EU Financial Reforms – Impact on Commodities Markets

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Introduction

The year 2010 will be remembered as one in which dramatic reform was imposed on the global over-the-counter (OTC) derivatives markets. Landmark legislation has been enacted in the United States in the form of the Dodd- Frank Wall Street Reform and Consumer Protection Act (Dodd-Frank Act). Proposals for change are pending in several countries operating in the Asian markets, including Japan and Hong Kong. Most recently, in September 2010, the European Commission (EC) published its formal proposals designed to regulate the OTC derivatives markets through enhanced market oversight, reduced operational and counterparty risk in trading, and increased market transparency (the EC Proposals).1 The EC Proposals build upon and strengthen previous communications from the EC, issued between July and October 2009, which examined the role that derivatives played in the financial crisis, the inherent benefits and risks of the derivatives markets, and how risk can be reduced.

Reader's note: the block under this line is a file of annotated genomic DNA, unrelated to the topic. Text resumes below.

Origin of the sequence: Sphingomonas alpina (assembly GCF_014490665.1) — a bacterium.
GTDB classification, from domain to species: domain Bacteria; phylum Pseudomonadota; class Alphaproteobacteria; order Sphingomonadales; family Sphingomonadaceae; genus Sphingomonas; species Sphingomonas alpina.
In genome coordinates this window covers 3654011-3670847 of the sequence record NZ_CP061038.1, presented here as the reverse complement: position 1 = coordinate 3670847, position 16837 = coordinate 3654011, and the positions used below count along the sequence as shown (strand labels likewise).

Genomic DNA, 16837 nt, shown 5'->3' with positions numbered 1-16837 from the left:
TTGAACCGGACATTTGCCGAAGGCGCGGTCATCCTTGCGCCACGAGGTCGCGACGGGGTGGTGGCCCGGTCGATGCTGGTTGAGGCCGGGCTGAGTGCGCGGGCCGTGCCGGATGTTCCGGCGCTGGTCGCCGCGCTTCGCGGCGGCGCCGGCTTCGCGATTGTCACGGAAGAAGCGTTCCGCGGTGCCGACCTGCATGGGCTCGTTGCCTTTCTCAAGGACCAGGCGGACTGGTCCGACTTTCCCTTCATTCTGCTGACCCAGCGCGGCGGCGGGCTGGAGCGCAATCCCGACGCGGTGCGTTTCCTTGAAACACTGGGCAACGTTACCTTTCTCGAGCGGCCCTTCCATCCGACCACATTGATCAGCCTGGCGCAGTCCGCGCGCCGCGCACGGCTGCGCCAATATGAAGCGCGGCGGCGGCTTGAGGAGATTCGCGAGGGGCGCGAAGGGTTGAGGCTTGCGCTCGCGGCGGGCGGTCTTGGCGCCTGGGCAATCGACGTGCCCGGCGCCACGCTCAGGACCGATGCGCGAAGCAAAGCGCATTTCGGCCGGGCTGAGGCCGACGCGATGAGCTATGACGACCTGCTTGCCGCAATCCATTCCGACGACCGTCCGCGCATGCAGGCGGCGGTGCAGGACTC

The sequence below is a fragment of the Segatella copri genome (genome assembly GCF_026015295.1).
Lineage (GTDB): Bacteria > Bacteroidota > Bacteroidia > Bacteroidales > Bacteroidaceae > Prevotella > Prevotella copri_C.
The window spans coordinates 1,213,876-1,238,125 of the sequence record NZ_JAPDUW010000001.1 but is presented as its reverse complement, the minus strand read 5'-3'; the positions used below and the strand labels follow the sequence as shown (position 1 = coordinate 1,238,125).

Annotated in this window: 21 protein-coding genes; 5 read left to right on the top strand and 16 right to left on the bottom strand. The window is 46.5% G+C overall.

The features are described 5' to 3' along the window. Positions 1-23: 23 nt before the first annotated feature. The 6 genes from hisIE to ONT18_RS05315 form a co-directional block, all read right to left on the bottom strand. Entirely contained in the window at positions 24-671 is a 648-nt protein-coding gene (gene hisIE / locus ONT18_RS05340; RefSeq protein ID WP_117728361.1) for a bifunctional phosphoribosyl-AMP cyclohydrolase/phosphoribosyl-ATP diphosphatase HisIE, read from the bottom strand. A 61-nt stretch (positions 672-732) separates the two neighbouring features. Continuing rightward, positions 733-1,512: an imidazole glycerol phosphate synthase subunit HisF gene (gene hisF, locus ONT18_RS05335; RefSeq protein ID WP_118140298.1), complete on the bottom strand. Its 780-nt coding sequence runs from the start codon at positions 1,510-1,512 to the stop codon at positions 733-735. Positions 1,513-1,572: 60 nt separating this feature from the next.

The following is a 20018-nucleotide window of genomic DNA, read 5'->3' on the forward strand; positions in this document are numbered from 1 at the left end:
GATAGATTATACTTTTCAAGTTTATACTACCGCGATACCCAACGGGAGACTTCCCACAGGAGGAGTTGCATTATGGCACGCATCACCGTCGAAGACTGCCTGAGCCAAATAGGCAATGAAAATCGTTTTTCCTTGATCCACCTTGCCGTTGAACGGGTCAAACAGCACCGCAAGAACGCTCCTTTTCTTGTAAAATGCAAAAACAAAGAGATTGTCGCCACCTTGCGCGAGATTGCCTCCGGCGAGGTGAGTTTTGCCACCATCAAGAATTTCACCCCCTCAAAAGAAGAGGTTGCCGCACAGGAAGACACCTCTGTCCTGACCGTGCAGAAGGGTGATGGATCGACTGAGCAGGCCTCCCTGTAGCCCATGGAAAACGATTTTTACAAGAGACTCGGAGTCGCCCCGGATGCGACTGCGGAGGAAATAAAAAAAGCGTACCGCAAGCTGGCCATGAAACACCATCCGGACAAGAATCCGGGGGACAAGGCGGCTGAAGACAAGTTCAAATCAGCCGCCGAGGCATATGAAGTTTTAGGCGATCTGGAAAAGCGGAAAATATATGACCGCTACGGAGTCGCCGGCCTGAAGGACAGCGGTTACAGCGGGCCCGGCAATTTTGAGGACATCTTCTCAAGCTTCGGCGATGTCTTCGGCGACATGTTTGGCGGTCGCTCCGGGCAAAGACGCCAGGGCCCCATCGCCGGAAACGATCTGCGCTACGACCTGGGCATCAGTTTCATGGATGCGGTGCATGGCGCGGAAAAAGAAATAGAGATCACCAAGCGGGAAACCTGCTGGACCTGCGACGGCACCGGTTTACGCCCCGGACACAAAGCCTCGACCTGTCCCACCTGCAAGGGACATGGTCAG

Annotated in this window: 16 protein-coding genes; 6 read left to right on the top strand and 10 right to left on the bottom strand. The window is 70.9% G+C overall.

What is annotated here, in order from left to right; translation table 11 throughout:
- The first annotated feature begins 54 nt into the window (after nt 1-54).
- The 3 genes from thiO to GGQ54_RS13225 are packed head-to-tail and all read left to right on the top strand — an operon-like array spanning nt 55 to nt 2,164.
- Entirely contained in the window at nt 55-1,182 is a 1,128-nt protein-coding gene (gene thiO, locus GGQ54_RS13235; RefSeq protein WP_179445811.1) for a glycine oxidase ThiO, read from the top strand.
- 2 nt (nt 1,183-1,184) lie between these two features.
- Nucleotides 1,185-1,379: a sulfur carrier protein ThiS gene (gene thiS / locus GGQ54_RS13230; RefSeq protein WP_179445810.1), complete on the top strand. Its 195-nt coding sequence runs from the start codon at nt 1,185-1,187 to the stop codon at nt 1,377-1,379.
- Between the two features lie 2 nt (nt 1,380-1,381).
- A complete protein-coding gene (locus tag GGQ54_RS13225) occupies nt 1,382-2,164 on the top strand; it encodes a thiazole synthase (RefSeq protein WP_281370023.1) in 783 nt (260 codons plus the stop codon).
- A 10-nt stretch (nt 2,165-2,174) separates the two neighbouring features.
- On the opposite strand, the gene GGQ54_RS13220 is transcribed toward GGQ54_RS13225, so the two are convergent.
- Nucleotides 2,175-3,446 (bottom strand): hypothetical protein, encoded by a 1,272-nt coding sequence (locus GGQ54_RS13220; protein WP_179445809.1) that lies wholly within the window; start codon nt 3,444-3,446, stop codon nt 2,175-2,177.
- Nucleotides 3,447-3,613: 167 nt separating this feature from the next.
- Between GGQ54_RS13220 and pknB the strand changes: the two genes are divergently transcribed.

The key measures through which the EC intends to achieve its goals include the establishment of trade repositories, the increased use of central counterparty clearing, and further standardisation of OTC contracts (which hitherto have been exempt from formal regulation). If enacted in their current form, the EC Proposals, which are slated for implementation by December 2012, seem likely to result in substantial changes to the structure and regulation of the EU commodities market. These potential changes are magnified when viewed in conjunction with the review of other pieces of ongoing EU legislation, most notably the Markets in Financial Instruments Directive (MiFID) and the Market Abuse Directive (MAD).

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